2. Brief Description of the Prior Art

It is known that CMC is precipitated or gelated promptly by most polyvalent metal salts. In many instances, however, the product becomes fibrous or granular precipitates or solid massive precipitates and so the whole system becomes non uniform which is far from a uniform gel such as konnyaku jelly (devil's tongue jelly) or pudding.

For the formation of a uniform gel of synthetic macromolecules, there is a known process in which there is used a gelating agent that is hardly soluble in water, such as basic aluminum acetate, (Japanese Patent Laid-open No. Sho 54-106598). When this known process is applied to CMC, however, CMC is gelated on the surface of the gelating agent to form a big massive gel and the whole system results, in many cases, in a non-uniform one. Moreover, there are not many different such polyvalent metal salts that are hardly soluble in water. It is also possible to increase the vigor of the stirring on mixing the gelating agent. To increase the stirring, however, a special powerful stirring apparatus is required. Moreover, the product obtained by such powerful stirring is found, upon microscopic inspection to be nothing but a rather non-uniform one in which solid massive precipitates are divided into and dispersed in the form of fine granules.

We have, after studying processes for uniformly gelating CMC, found a process for preparing a very uniform and stable CMC gel, without using any special powerful stirring apparatus, by reacting CMC with a variety of water-soluble polyvalent metal salts, and have confirmed that the CMC gel so obtained is applicable for many practical uses including preparations of medicines, cosmetics and the like.

That is to say, we have succeeded in obtaining a very uniform and stable CMC gel free from solid mass or precipitates, by adding CMC wetted by or dispersed in a hydrophilic organic liquid compatible with water into an aqueous solution containing a water-soluble polyvalent metal salt.

It is considered that the gelation of CMC by a polyvalent metal salt is, in essence, a cross linking reaction by ionic bonds between the carboxyl groups of the CMC molecule and the polyvalent metal ions. In an aqueous solution prepared by dissolving CMC in water, almost all the molecules of CMC are uniformly dispersed and dissolved in water and so the carboxyl groups of CMC are in a highly reactive state by dissociation, for example, of sodium ions. Therefore, when a water-soluble polyvalent metal salt dissolved in water or in the form of powder is added to such an aqueous CMC solution, solid massive precipitates are formed in part and the gel obtained is not uniform, because the gelation velocity of CMC with the metal salt is much higher than the diffusion velocity of the metal salt. The gelation is not uniform when an aqueous solution of CMC is added to an aqueous soluton of a polyvalent metal salt, for the same reason.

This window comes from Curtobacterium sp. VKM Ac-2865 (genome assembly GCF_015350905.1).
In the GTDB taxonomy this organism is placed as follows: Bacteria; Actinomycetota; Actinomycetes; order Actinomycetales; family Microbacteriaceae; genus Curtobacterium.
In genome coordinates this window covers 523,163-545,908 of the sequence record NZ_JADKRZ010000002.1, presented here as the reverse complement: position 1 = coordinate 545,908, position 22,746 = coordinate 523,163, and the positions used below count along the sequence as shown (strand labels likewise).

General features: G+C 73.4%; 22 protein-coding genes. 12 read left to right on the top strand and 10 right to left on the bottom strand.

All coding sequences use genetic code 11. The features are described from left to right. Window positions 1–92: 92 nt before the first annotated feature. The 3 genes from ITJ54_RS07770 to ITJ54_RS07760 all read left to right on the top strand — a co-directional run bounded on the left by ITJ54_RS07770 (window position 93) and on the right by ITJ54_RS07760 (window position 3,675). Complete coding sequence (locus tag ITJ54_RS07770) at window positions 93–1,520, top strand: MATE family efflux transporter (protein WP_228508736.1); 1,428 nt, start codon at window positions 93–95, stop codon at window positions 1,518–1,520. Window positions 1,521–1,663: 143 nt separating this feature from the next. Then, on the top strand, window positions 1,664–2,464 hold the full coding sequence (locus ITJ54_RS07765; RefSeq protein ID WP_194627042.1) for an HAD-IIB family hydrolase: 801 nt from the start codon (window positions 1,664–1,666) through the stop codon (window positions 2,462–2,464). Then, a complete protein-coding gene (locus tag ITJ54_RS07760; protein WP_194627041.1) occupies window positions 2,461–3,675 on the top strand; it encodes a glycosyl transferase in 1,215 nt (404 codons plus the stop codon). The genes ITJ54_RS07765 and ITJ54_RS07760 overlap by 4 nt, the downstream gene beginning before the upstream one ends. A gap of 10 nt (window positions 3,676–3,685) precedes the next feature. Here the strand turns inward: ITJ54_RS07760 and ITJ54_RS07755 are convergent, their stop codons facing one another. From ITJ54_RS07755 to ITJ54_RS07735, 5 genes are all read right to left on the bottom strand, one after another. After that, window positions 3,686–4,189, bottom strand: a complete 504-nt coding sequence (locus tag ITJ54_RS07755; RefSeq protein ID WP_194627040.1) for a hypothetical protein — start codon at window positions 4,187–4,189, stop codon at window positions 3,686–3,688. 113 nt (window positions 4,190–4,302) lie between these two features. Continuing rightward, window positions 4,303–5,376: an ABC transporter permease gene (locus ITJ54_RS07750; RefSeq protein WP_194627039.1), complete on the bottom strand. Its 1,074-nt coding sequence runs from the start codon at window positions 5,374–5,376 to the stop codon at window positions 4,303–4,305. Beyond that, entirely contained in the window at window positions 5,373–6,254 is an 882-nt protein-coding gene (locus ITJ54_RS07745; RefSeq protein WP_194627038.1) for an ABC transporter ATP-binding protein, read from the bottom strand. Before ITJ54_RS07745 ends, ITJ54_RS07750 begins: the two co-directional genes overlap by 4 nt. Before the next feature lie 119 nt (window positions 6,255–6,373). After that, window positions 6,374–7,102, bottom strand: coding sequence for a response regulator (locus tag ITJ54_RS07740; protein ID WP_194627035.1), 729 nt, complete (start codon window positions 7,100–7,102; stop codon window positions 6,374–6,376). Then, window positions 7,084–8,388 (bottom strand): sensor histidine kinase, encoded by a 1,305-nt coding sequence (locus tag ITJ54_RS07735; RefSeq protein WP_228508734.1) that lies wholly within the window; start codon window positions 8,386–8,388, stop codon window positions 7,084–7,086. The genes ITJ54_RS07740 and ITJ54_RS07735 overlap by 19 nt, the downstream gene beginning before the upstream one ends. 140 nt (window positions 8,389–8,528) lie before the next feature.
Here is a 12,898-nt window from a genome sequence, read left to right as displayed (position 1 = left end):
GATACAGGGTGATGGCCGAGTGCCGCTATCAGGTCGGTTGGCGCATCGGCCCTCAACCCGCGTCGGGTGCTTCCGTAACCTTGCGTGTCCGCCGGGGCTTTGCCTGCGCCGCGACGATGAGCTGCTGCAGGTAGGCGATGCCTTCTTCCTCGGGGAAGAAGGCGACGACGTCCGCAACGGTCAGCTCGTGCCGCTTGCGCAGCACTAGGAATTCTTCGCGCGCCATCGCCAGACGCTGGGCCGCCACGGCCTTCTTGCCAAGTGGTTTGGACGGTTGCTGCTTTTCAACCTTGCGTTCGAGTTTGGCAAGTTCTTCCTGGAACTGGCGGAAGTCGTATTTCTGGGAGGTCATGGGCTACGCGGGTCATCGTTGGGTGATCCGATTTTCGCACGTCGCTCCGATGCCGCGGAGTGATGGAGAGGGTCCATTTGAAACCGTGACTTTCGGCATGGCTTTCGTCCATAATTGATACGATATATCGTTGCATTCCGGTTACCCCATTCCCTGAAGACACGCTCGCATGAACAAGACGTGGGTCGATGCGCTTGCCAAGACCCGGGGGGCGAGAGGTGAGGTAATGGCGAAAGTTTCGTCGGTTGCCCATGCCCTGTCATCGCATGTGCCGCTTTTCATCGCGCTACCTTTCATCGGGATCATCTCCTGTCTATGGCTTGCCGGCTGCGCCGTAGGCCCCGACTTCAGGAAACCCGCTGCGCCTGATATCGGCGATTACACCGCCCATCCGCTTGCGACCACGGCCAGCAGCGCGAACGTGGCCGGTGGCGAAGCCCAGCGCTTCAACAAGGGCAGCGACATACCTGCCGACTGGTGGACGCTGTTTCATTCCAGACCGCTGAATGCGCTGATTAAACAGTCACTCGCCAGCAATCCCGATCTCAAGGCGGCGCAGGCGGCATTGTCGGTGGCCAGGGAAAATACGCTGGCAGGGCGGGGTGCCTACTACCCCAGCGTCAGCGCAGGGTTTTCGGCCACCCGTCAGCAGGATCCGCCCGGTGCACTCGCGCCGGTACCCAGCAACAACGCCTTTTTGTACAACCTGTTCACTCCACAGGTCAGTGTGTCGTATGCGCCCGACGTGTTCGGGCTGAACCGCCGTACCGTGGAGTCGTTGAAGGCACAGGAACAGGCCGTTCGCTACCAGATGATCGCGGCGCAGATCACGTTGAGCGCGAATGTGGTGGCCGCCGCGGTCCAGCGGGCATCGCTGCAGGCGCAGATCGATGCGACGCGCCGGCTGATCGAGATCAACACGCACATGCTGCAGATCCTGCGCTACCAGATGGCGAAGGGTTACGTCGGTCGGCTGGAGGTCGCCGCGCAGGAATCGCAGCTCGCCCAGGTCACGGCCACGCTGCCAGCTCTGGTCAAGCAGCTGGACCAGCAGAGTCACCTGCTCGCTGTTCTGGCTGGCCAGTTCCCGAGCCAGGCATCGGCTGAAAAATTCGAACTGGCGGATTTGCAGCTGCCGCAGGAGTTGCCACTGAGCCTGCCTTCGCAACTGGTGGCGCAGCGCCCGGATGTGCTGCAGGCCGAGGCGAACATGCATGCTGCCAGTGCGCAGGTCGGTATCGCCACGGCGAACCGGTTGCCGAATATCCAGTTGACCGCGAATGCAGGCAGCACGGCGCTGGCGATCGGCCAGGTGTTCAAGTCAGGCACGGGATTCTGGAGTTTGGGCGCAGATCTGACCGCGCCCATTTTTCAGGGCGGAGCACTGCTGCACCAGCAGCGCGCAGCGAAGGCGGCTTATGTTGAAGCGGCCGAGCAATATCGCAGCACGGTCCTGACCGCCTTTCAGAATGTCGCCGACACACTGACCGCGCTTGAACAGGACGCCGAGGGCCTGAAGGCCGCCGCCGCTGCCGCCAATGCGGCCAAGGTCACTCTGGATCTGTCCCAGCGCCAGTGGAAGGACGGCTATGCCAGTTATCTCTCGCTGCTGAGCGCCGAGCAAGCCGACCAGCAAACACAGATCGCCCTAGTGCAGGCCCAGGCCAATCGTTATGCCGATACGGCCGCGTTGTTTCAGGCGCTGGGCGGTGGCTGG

On the other hand, neither precipitation nor gelation occurs at all when CMC and a water-soluble polyvalent metal salt are added to a hydrophilic organic liquid. This is because CMC is not dissolved and not dissociated into salt-forming ions. Only when water is added to such a mixture does the CMC dissolve and react with the metal salt to form a gel. Also in this case, however, the gel obtained is not uniform.

We have now determined that it is necessary to make the diffusion velocity of CMC and metal salt into the system higher than the dissolution velocity of CMC into water and the reaction velocity of CMC with metal salt, and found that organic liquids are available as an agent for retarding the dissolution and gelation of CMC.

That is, CMC particles whose surface is covered with a hydrophilic organic liquid are not quickly dissolved or gelated when they are added to an aqueous solution containing a metal salt. In this case, substitution of the organic liquid by water occurs first, and it takes from several seconds to several tens of seconds. Then, the CMC particles covered with water are dispersed and dissolved in water from their surface, and the molecules of CMC are dissolved. The CMC molecules thus dissolved react instantly with the polyvalent metal ions and gelation occurs. Thus there is a period of time of several tens of seconds or more until gelation occurs, after the addition of the CMC is dispersed in a hydrophilic organic liquid into the aqueous polyvalent metal salt solution, and accordingly it becomes possible to effect uniform dispersion and mixing for such period of time, without using any special powerful stirring apparatus, to obtain a uniform and stable gel.

SUMMARY OF THE INVENTION